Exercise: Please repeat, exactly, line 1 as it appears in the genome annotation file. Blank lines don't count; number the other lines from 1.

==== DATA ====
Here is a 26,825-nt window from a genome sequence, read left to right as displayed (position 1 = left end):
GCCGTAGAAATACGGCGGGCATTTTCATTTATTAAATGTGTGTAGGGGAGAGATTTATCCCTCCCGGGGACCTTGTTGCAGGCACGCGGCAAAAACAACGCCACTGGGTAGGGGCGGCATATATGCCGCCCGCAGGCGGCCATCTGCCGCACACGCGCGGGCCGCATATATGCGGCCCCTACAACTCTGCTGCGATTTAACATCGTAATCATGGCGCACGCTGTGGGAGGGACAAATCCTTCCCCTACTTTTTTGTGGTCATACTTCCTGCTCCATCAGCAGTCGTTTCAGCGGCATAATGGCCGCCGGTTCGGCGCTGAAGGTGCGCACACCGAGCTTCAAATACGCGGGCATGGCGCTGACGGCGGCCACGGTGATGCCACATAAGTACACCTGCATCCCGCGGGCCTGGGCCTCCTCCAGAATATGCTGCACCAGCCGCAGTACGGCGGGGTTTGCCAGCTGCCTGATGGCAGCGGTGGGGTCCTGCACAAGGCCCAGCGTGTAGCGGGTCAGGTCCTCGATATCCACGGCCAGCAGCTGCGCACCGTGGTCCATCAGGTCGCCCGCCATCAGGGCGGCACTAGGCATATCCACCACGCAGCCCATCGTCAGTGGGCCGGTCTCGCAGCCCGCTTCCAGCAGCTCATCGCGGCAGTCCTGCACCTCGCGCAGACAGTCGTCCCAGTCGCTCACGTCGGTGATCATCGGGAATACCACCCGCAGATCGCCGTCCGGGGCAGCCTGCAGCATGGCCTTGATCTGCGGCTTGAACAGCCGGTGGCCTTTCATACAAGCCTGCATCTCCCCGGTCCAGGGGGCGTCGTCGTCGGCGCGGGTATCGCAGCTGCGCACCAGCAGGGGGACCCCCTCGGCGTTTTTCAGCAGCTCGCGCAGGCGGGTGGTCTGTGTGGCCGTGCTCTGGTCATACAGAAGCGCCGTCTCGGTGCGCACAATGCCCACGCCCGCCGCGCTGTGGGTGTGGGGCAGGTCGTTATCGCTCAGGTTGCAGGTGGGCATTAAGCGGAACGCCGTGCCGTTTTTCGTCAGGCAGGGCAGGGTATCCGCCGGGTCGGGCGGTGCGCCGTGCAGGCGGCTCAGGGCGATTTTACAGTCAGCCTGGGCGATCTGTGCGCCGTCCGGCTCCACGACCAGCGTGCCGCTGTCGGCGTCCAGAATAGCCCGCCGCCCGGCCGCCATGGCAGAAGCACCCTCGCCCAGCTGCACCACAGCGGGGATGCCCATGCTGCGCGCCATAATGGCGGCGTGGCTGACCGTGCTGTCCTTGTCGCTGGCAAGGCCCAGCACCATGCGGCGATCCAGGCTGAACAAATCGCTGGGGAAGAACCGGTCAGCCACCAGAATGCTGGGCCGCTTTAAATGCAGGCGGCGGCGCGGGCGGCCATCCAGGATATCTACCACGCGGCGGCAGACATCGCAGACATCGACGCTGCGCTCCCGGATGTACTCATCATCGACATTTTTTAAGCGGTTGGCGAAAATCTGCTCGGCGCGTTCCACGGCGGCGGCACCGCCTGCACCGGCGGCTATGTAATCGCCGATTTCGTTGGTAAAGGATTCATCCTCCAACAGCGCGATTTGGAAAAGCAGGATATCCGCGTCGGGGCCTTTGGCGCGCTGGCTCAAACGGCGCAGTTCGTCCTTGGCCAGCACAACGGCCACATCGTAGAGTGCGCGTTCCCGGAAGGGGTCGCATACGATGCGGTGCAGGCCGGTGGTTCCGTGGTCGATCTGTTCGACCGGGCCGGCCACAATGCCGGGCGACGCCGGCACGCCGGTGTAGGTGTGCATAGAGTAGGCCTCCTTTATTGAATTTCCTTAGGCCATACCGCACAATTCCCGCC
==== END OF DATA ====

Here is a 26,825-nt window from a genome sequence, read left to right as displayed (position 1 = left end):